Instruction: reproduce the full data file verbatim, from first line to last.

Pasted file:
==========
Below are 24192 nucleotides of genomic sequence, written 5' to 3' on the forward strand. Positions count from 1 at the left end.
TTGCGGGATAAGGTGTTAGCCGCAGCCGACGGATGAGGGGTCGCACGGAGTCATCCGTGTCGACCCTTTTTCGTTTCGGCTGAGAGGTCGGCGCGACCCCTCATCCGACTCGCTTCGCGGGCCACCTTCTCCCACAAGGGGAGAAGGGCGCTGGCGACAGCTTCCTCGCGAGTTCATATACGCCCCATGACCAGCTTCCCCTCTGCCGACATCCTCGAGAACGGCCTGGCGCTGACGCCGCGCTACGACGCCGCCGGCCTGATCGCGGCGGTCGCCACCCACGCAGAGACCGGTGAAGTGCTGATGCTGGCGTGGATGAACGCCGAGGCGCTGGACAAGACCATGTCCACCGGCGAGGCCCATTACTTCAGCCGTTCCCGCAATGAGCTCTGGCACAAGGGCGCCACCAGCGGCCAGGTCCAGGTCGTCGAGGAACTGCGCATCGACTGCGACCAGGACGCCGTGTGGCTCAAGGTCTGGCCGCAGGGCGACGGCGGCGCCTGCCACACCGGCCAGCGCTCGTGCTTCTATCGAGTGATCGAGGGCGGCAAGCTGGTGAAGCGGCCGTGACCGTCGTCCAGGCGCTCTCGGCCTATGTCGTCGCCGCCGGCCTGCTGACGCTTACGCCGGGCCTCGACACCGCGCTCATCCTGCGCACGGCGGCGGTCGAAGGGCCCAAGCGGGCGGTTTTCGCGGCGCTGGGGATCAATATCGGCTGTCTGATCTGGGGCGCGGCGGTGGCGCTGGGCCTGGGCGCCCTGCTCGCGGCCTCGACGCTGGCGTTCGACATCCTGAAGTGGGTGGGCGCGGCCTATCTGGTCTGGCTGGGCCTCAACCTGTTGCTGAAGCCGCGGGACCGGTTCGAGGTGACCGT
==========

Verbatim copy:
Below are 24192 nucleotides of genomic sequence, written 5' to 3' on the forward strand. Positions count from 1 at the left end.
TTGCGGGATAAGGTGTTAGCCGCAGCCGACGGATGAGGGGTCGCACGGAGTCATCCGTGTCGACCCTTTTTCGTTTCGGCTGAGAGGTCGGCGCGACCCCTCATCCGACTCGCTTCGCGGGCCACCTTCTCCCACAAGGGGAGAAGGGCGCTGGCGACAGCTTCCTCGCGAGTTCATATACGCCCCATGACCAGCTTCCCCTCTGCCGACATCCTCGAGAACGGCCTGGCGCTGACGCCGCGCTACGACGCCGCCGGCCTGATCGCGGCGGTCGCCACCCACGCAGAGACCGGTGAAGTGCTGATGCTGGCGTGGATGAACGCCGAGGCGCTGGACAAGACCATGTCCACCGGCGAGGCCCATTACTTCAGCCGTTCCCGCAATGAGCTCTGGCACAAGGGCGCCACCAGCGGCCAGGTCCAGGTCGTCGAGGAACTGCGCATCGACTGCGACCAGGACGCCGTGTGGCTCAAGGTCTGGCCGCAGGGCGACGGCGGCGCCTGCCACACCGGCCAGCGCTCGTGCTTCTATCGAGTGATCGAGGGCGGCAAGCTGGTGAAGCGGCCGTGACCGTCGTCCAGGCGCTCTCGGCCTATGTCGTCGCCGCCGGCCTGCTGACGCTTACGCCGGGCCTCGACACCGCGCTCATCCTGCGCACGGCGGCGGTCGAAGGGCCCAAGCGGGCGGTTTTCGCGGCGCTGGGGATCAATATCGGCTGTCTGATCTGGGGCGCGGCGGTGGCGCTGGGCCTGGGCGCCCTGCTCGCGGCCTCGACGCTGGCGTTCGACATCCTGAAGTGGGTGGGCGCGGCCTATCTGGTCTGGCTGGGCCTCAACCTGTTGCTGAAGCCGCGGGACCGGTTCGAGGTGACCGT